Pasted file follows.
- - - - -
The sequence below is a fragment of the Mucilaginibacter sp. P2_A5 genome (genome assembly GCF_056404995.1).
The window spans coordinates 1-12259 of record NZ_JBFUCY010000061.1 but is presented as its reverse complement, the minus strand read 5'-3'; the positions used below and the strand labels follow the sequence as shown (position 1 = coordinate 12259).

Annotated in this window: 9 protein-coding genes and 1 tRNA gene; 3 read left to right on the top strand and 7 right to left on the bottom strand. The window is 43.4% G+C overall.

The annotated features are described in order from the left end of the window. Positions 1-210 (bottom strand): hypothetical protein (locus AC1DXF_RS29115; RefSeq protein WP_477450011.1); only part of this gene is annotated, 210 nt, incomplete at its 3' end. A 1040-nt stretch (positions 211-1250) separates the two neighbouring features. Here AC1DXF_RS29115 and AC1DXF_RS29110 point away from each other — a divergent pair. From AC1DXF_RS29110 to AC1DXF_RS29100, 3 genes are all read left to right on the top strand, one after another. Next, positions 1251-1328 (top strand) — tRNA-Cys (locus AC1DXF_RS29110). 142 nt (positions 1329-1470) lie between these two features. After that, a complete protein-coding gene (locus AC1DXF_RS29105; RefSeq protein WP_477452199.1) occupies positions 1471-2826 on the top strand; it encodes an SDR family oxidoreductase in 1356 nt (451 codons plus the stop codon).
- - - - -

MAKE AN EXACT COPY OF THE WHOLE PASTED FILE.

The sequence below is a fragment of the Mucilaginibacter sp. P2_A5 genome (genome assembly GCF_056404995.1).
The window spans coordinates 1-12259 of record NZ_JBFUCY010000061.1 but is presented as its reverse complement, the minus strand read 5'-3'; the positions used below and the strand labels follow the sequence as shown (position 1 = coordinate 12259).

Annotated in this window: 9 protein-coding genes and 1 tRNA gene; 3 read left to right on the top strand and 7 right to left on the bottom strand. The window is 43.4% G+C overall.

The annotated features are described in order from the left end of the window. Positions 1-210 (bottom strand): hypothetical protein (locus AC1DXF_RS29115; RefSeq protein WP_477450011.1); only part of this gene is annotated, 210 nt, incomplete at its 3' end. A 1040-nt stretch (positions 211-1250) separates the two neighbouring features. Here AC1DXF_RS29115 and AC1DXF_RS29110 point away from each other — a divergent pair. From AC1DXF_RS29110 to AC1DXF_RS29100, 3 genes are all read left to right on the top strand, one after another. Next, positions 1251-1328 (top strand) — tRNA-Cys (locus AC1DXF_RS29110). 142 nt (positions 1329-1470) lie between these two features. After that, a complete protein-coding gene (locus AC1DXF_RS29105; RefSeq protein WP_477452199.1) occupies positions 1471-2826 on the top strand; it encodes an SDR family oxidoreductase in 1356 nt (451 codons plus the stop codon).